Four Takeaways from National Drug Use and Health Survey on Marijuana Use

By Alexander Morse

The National Survey on Drug Use and Health (NSDUH) is an annual survey of all 50 states administered by the Substance Abuse and Mental Health Services Administration (SAMHSA). The survey asks participants whether they have used marijuana in the past month or past year and their perception of the health risks that smoking marijuana once a month would pose. The results allow us to map trends across the United States and identify four main takeaways:

1. Marijuana Usage Is on the Rise Across the United States

The survey results show that marijuana usage per month and per year increased in every state. The biggest increase in past-month usage was in Oregon, which reported more than a 55 percent increase between 2002 and 2017 (from 8.8 to 20 percent). The smallest increase was in South Carolina, where there was a 19.3 percent increase over the same period (from 5.4 to 6.7 percent). Over those 15 years, not a single state has decreased marijuana usage per month or year.

Marijuana is becoming more prevalent across the nation, as evidenced by the increase in usage rates, and an uptick in states legalizing both medicinal and adult-use forms (33 states and Washington, DC). There has also been a decrease in the perception that smoking marijuana once a month causes great harm. Monitoring use and public perception of marijuana will be a helpful tool to project which states might be next to consider legalizing some form of marijuana because the data serve as a proxy for public support of marijuana, which is essential for any legalization initiative (ballot initiatives in particular).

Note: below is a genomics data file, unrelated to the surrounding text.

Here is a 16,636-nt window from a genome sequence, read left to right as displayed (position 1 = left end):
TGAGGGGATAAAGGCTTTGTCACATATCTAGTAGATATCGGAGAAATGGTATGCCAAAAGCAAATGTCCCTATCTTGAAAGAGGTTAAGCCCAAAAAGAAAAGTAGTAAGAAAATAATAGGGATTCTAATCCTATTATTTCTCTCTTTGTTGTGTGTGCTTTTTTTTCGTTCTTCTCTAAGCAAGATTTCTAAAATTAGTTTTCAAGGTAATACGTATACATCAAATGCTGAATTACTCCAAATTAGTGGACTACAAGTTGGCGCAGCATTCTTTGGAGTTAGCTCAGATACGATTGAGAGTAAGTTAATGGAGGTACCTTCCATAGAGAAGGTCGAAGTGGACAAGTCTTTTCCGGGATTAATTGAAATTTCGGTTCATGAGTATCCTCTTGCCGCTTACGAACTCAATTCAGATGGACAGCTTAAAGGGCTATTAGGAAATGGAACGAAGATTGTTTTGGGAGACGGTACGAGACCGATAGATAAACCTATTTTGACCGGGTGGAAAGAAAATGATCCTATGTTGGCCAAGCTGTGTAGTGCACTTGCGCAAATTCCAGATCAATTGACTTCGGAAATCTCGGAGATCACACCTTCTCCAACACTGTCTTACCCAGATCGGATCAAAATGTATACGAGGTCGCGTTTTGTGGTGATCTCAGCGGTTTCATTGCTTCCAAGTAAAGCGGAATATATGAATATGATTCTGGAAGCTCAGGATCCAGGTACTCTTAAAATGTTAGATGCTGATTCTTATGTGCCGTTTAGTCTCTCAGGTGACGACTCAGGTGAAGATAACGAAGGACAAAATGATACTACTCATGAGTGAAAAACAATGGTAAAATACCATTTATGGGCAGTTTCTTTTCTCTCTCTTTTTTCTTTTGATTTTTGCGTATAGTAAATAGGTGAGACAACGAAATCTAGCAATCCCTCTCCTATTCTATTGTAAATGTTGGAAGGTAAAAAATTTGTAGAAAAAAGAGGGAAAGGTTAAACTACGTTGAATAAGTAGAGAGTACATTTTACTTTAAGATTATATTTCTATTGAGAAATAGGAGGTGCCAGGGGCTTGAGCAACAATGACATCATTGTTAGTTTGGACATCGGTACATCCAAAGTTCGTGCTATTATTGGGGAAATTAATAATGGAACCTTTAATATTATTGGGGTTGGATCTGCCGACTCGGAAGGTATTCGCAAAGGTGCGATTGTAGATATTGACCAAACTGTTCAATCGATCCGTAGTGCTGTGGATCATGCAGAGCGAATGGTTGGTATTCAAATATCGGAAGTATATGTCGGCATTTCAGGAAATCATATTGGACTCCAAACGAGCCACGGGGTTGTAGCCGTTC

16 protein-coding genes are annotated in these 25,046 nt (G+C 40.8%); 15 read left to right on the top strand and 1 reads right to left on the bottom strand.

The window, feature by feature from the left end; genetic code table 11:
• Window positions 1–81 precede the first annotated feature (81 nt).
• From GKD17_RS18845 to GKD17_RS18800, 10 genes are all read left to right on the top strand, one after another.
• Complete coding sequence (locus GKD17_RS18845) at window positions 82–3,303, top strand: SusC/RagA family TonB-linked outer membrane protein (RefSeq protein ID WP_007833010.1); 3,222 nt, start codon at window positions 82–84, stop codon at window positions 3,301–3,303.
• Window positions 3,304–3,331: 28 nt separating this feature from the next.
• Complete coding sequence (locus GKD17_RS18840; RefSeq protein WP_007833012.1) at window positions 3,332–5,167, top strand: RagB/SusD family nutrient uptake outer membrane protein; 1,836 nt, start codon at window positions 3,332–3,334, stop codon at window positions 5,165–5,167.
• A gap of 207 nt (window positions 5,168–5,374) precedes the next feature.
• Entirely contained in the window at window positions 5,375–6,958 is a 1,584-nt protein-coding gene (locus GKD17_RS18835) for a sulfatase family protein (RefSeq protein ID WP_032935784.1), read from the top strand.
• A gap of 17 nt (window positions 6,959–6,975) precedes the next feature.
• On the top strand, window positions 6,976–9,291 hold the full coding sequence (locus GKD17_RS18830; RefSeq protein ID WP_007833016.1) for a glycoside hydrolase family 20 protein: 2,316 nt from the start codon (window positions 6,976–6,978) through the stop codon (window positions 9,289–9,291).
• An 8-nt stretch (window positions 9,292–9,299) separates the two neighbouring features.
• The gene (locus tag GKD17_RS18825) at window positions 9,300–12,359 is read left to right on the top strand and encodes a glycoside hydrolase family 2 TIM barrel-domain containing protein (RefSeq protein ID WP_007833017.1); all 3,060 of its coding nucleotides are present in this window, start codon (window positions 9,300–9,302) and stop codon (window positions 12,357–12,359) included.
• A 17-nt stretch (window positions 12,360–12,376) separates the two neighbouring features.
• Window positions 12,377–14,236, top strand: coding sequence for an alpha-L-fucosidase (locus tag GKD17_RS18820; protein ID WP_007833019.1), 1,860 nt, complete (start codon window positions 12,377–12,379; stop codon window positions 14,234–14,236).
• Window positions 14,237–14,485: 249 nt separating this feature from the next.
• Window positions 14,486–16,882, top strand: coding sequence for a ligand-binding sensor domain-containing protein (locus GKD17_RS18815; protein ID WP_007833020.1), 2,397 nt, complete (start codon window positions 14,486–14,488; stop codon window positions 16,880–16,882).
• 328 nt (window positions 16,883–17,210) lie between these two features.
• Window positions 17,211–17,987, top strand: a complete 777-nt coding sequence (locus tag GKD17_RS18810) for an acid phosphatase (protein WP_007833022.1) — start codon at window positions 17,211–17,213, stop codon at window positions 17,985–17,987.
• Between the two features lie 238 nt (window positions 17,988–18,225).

2. States with Legal Adult Use Reported Higher Usage Rates

Eleven states and Washington, DC, have legalized adult-use marijuana and they have almost twice as many marijuana users than states that do not have legal adult use. Since 2002, states that legalized adult use saw a 7.2 percentage point average increase in per-month use. States with no legal adult use reported an average increase of less than 3 percentage points.

In Vermont, which is second only to Oregon as the state with the highest past-month usage rates, more than 19 percent of respondents reported using marijuana in the past month in 2017 — an increase of almost 10 percentage points since 2002. By contrast, in Alabama, a state with no form of legal marijuana, only 6.5 percent of respondents reported using marijuana in the past month in 2017 — an increase of 2.4 percentage points since 2002.

Illinois is an outlier, having legalized adult use but still maintaining relatively low rates of usage. Marijuana usage rates over the past month increased about 4 percentage points over 15 years, from 5 to 9 percent. Illinois legalized adult-use marijuana in 2019 and doesn’t share a border with any states with legal adult-use marijuana, which may explain its comparatively low rates. Following along with the state’s progress as new data become available will be worthwhile to see if usage rates change.